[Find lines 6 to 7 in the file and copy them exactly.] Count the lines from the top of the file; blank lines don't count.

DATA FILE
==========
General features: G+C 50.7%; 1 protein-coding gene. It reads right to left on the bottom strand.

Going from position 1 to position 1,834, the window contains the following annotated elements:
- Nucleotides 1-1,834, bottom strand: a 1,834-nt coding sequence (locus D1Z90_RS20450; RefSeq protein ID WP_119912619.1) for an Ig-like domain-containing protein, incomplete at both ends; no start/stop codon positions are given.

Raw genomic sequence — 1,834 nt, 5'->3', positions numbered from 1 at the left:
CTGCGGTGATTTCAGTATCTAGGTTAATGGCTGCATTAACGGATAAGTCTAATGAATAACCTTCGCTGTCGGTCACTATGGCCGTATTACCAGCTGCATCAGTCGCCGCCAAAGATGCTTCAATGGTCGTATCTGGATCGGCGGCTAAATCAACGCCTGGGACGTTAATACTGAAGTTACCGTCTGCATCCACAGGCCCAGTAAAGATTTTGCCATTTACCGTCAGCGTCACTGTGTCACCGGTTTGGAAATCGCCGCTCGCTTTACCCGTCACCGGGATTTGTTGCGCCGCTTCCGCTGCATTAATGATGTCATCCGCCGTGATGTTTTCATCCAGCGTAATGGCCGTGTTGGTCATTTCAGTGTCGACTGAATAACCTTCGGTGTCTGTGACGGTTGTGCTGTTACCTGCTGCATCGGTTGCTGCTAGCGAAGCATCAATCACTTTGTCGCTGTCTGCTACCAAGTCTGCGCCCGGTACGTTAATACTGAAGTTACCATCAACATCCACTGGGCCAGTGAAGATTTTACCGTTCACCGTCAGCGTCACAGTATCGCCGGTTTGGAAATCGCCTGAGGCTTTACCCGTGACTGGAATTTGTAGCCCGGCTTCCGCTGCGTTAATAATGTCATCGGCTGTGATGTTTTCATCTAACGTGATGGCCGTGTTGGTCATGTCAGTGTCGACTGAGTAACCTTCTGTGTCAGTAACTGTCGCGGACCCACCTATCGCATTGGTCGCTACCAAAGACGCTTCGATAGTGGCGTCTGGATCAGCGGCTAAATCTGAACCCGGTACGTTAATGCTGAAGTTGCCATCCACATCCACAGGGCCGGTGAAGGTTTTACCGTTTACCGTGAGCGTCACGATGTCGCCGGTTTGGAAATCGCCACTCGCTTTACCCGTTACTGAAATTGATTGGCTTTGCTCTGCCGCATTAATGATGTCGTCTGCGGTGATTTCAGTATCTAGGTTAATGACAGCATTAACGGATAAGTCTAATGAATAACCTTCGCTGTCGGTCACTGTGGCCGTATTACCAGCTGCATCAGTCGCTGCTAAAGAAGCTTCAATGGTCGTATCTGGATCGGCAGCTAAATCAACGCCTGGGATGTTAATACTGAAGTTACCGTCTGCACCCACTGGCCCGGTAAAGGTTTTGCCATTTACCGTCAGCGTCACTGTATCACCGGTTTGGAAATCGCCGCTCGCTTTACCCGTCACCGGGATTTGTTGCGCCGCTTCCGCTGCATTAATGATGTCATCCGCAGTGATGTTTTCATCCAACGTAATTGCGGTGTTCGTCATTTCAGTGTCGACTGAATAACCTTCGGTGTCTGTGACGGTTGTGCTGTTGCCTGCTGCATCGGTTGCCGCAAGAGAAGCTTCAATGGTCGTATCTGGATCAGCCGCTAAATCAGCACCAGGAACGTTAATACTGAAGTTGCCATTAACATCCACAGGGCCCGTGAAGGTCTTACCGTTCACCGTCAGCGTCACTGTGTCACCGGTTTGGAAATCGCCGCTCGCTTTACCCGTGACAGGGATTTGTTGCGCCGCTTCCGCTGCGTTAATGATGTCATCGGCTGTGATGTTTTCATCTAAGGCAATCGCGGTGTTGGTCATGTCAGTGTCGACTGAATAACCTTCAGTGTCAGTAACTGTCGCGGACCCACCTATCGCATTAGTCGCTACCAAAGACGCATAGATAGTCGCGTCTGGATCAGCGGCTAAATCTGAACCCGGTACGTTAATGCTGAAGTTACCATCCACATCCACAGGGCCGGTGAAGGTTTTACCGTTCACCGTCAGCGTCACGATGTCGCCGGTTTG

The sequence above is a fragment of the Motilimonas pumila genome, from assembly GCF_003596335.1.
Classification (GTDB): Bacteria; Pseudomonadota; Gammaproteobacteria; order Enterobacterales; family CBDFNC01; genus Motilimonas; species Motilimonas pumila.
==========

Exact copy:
The sequence above is a fragment of the Motilimonas pumila genome, from assembly GCF_003596335.1.
Classification (GTDB): Bacteria; Pseudomonadota; Gammaproteobacteria; order Enterobacterales; family CBDFNC01; genus Motilimonas; species Motilimonas pumila.